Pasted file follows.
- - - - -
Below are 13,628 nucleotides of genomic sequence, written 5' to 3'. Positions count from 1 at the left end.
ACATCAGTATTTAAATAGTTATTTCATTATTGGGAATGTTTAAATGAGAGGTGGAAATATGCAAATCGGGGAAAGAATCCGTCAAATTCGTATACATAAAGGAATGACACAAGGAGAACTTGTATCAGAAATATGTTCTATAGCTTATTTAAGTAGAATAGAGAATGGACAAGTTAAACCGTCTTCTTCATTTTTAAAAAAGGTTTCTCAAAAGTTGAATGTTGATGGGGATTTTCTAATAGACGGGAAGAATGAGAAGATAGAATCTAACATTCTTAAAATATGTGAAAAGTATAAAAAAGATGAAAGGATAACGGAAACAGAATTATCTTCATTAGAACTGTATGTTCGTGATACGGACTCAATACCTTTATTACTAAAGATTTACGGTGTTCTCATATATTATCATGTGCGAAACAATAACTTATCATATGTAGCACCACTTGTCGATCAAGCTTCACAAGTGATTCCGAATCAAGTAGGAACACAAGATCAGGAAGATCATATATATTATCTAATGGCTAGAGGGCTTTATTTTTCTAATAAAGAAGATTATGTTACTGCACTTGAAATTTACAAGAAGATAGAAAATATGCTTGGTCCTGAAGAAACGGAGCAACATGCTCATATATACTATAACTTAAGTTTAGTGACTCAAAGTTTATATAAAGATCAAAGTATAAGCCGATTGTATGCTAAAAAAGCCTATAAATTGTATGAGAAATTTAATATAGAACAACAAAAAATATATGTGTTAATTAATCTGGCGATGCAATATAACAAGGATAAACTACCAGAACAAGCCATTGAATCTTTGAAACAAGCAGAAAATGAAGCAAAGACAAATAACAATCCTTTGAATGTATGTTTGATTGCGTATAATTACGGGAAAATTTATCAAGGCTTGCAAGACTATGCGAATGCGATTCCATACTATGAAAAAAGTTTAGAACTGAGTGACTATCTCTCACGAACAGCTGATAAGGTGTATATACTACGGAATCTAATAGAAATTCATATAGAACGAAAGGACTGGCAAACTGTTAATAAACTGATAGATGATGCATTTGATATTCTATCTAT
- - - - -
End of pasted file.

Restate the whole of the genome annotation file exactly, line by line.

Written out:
Below are 13,628 nucleotides of genomic sequence, written 5' to 3'. Positions count from 1 at the left end.
ACATCAGTATTTAAATAGTTATTTCATTATTGGGAATGTTTAAATGAGAGGTGGAAATATGCAAATCGGGGAAAGAATCCGTCAAATTCGTATACATAAAGGAATGACACAAGGAGAACTTGTATCAGAAATATGTTCTATAGCTTATTTAAGTAGAATAGAGAATGGACAAGTTAAACCGTCTTCTTCATTTTTAAAAAAGGTTTCTCAAAAGTTGAATGTTGATGGGGATTTTCTAATAGACGGGAAGAATGAGAAGATAGAATCTAACATTCTTAAAATATGTGAAAAGTATAAAAAAGATGAAAGGATAACGGAAACAGAATTATCTTCATTAGAACTGTATGTTCGTGATACGGACTCAATACCTTTATTACTAAAGATTTACGGTGTTCTCATATATTATCATGTGCGAAACAATAACTTATCATATGTAGCACCACTTGTCGATCAAGCTTCACAAGTGATTCCGAATCAAGTAGGAACACAAGATCAGGAAGATCATATATATTATCTAATGGCTAGAGGGCTTTATTTTTCTAATAAAGAAGATTATGTTACTGCACTTGAAATTTACAAGAAGATAGAAAATATGCTTGGTCCTGAAGAAACGGAGCAACATGCTCATATATACTATAACTTAAGTTTAGTGACTCAAAGTTTATATAAAGATCAAAGTATAAGCCGATTGTATGCTAAAAAAGCCTATAAATTGTATGAGAAATTTAATATAGAACAACAAAAAATATATGTGTTAATTAATCTGGCGATGCAATATAACAAGGATAAACTACCAGAACAAGCCATTGAATCTTTGAAACAAGCAGAAAATGAAGCAAAGACAAATAACAATCCTTTGAATGTATGTTTGATTGCGTATAATTACGGGAAAATTTATCAAGGCTTGCAAGACTATGCGAATGCGATTCCATACTATGAAAAAAGTTTAGAACTGAGTGACTATCTCTCACGAACAGCTGATAAGGTGTATATACTACGGAATCTAATAGAAATTCATATAGAACGAAAGGACTGGCAAACTGTTAATAAACTGATAGATGATGCATTTGATATTCTATCTAT